Here, it’s important to make a distinction between ESG and sustainability. While ESG, in the context that it is used today is primarily about understanding environmental, social and governance risks to a business, sustainability takes a “double materiality” approach – what could potentially affect the business, but also how the business affects society and the environment. While ESG, being more investor focused, has seen some backlash in the U.S. and to some extent also in the EU. On the other hand, sustainability, which has been around much longer, is only becoming more important for businesses for the reasons described above. I see one as focused on risk and the other about opportunity.  

The Benefits of Sustainable Procurement

A 2024 Forrester study found that 24% of industries indicated that incorporating sustainability criteria into procurement decisions was now a top priority, and for good reason.

Once implemented, sustainable procurement offers numerous advantages.

Enhanced Reputation: A sustainable procurement strategy positively impacts a company's reputation, especially when fair labor rights are considered. Being associated with net-zero emissions and fair pay is far better than being linked to child labor and pollution. Statistics show that sustainable procurement practices can lead to a 15-30% increase in brand value.

Effective Risk Management: Negative associations with a brand can harm its reputation and revenue. Apart from potential customer loss due to a negative image, non-compliance with environmental regulations can result in additional costs. Investing in sustainable procurement helps mitigate risks related to brand image and sustainability.

Cost Reduction: Sustainable procurement not only saves costs but also actively reduces them. McKinsey's data indicates that strong ESG credentials can drive down costs by 5-10%. Measures such as operational efficiency, waste reduction, lower energy costs, reduced overspecifications, decreased consumption, and lower social and environmental compliance costs contribute to cost reduction.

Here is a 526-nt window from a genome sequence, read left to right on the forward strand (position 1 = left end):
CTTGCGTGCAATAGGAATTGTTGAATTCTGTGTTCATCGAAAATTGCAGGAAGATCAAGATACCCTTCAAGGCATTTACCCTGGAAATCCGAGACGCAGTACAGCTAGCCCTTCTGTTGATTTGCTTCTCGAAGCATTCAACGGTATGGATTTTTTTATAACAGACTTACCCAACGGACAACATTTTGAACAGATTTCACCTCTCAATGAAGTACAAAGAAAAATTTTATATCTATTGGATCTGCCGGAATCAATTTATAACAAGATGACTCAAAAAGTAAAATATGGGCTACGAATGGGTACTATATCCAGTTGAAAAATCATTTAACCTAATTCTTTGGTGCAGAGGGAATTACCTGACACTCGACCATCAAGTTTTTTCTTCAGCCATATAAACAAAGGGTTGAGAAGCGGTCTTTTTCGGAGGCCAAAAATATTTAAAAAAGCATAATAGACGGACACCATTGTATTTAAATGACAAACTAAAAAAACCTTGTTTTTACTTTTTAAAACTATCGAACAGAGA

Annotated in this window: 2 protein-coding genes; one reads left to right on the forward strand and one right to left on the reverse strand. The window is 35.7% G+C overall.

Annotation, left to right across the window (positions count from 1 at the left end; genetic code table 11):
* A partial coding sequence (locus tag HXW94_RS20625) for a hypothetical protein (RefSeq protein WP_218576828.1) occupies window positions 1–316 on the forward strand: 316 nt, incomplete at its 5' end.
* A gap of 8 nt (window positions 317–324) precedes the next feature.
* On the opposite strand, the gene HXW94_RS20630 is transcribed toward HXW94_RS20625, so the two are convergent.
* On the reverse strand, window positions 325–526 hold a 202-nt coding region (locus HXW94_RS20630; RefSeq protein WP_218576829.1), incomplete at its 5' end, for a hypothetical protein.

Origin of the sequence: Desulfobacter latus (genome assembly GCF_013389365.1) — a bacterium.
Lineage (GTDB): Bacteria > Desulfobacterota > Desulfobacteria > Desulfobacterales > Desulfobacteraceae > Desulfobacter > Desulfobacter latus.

Revenue Growth: Sustainable procurement not only saves money but also generates additional revenue. McKinsey's research reveals that top ESG performers grow 10-20% faster than their competitors in respective sectors. This growth includes revenue from new environmentally friendly products and services, recycling programs, and more.

Future-Proofing: Social, economic, and environmental factors continually reshape supply chains. By prioritizing these factors in procurement strategies, companies can safeguard themselves against supply shortages and other challenges such as currency rate fluctuations, climate change, and more.

In an environment with increasing pressure from consumers, investors, and governments to adopt environmentally responsible practices, sustainable procurement is a "must have" for companies looking to thrive. By considering social, economic, and environmental factors in procurement decisions, companies can contribute to a more sustainable and responsible future. Embracing sustainable procurement practices is not only the right thing to do, but it is also a strategic move that can lead to long-term success and competitiveness in the market.